All over the world, countries at widely varying levels of development and with very different histories are grappling with a similar challenge: breakdown of common ground in politics. This policy paper, the second contribution to the challenge paper on the Grand Challenge on Inequality and Exclusion which will be launched in July 2019 at the UN High-level Political Forum, argues that the solution is to find ways back to a shared sense of common ground, common identity, and common purpose by "untriggering" politics, addressing grievances, and rebuilding common ground.
The Democratic Republic of the Congo held national presidential and legislative elections on December 30th 2018. The national electoral commission declared opposition leader Felix Tshisekedi the winner of the presidential poll. However, a leak from the same commission, whose results were extremely similar to those released by the Catholic Church’s observation mission, showed that Martin Fayulu, another opposition leader, clearly won the elections.
Despite this controversy, the post-electoral scene has been relatively stable. Tshisekedi was inaugurated on January 24th and has spent his first months traveling abroad––meeting with at least 17 heads of state since January––and in the country. Meanwhile, Martin Fayulu has launched a campaign to contest the election results, holding rallies in several towns across the country.
This policy brief does two broad things. First, the author sets up gender inequality as a dimension of generalized inequality and reviews existing evidence about the links between gender inequality and income inequality. Second, the paper outlines policy solutions and institutional fixes to promote both recognition and redistribution, such as eliminating legal discrimination, social-protection programs, education, social spending, quotas for women in parliament, the recognition and protection of informal-sector workers, and parental leave and related schemes.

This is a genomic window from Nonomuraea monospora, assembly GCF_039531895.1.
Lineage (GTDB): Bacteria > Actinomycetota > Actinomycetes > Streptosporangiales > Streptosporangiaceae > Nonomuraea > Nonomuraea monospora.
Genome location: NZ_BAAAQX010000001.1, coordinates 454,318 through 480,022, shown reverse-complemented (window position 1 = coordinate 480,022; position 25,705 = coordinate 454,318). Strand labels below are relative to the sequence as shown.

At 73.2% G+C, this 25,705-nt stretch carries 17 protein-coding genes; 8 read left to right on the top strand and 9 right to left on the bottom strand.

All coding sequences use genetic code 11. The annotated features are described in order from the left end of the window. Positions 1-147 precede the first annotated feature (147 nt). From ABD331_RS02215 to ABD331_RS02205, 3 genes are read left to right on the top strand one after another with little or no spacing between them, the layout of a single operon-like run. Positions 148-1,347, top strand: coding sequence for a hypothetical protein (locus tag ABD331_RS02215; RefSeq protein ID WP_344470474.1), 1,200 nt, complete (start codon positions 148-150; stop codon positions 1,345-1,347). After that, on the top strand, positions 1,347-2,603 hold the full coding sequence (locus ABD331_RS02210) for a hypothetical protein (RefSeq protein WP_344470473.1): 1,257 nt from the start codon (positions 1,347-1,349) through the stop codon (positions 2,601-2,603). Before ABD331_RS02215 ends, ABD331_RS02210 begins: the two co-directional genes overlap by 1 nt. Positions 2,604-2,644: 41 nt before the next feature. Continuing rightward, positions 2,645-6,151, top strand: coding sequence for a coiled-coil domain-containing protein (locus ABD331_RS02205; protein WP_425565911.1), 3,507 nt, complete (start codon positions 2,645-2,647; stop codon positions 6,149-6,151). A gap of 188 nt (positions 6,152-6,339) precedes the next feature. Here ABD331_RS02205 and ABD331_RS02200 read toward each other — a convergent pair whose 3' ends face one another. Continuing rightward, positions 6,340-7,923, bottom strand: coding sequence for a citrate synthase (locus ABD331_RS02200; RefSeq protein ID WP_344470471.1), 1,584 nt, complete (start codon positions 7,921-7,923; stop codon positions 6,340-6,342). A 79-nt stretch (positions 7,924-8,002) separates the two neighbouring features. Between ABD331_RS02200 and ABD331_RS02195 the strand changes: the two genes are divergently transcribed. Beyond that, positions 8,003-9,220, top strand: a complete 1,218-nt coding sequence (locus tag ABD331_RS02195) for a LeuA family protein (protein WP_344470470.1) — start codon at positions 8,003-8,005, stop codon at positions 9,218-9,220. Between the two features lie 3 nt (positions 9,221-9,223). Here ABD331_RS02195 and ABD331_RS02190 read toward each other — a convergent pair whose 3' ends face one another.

This brief is a first contribution to the challenge paper on the Grand Challenge on Inequality and Exclusion, part of the Pathfinders initiative, which will be launched in July 2019 at the UN High-level Political Forum.
Driving Transformative Change: Foreign Affairs and the 2030 Agenda explores what contributions foreign policy can make on the road to achieving sustainable ways of life and provide guidance by pointing out entry points, priorities and trade-offs. They aim to inspire actors around the world to work together to initiate and boost the necessary changes and keep winning over new like-minded partners.
The volume comprises six incisive essays which highlight different foreign policy approaches to the SDGs, including an essay by CIC Senior Fellow David Steven and Non-Resident Fellow Rachel Locke entitled Beyond 16: The SDGS and the Opportunity to Build a More Peaceful World.
A people-centered approach to justice starts with an understanding of people’s justice needs and designs solutions to respond to them. This new report, Justice for All, is the first global synthesis of the scale and nature of the justice gap. Drawing on research by the world’s leading justice organizations and experts, this report contains an analysis of the costs of injustice for individuals and societies, and the first ever estimate of the costs to provide universal access to basic justice services.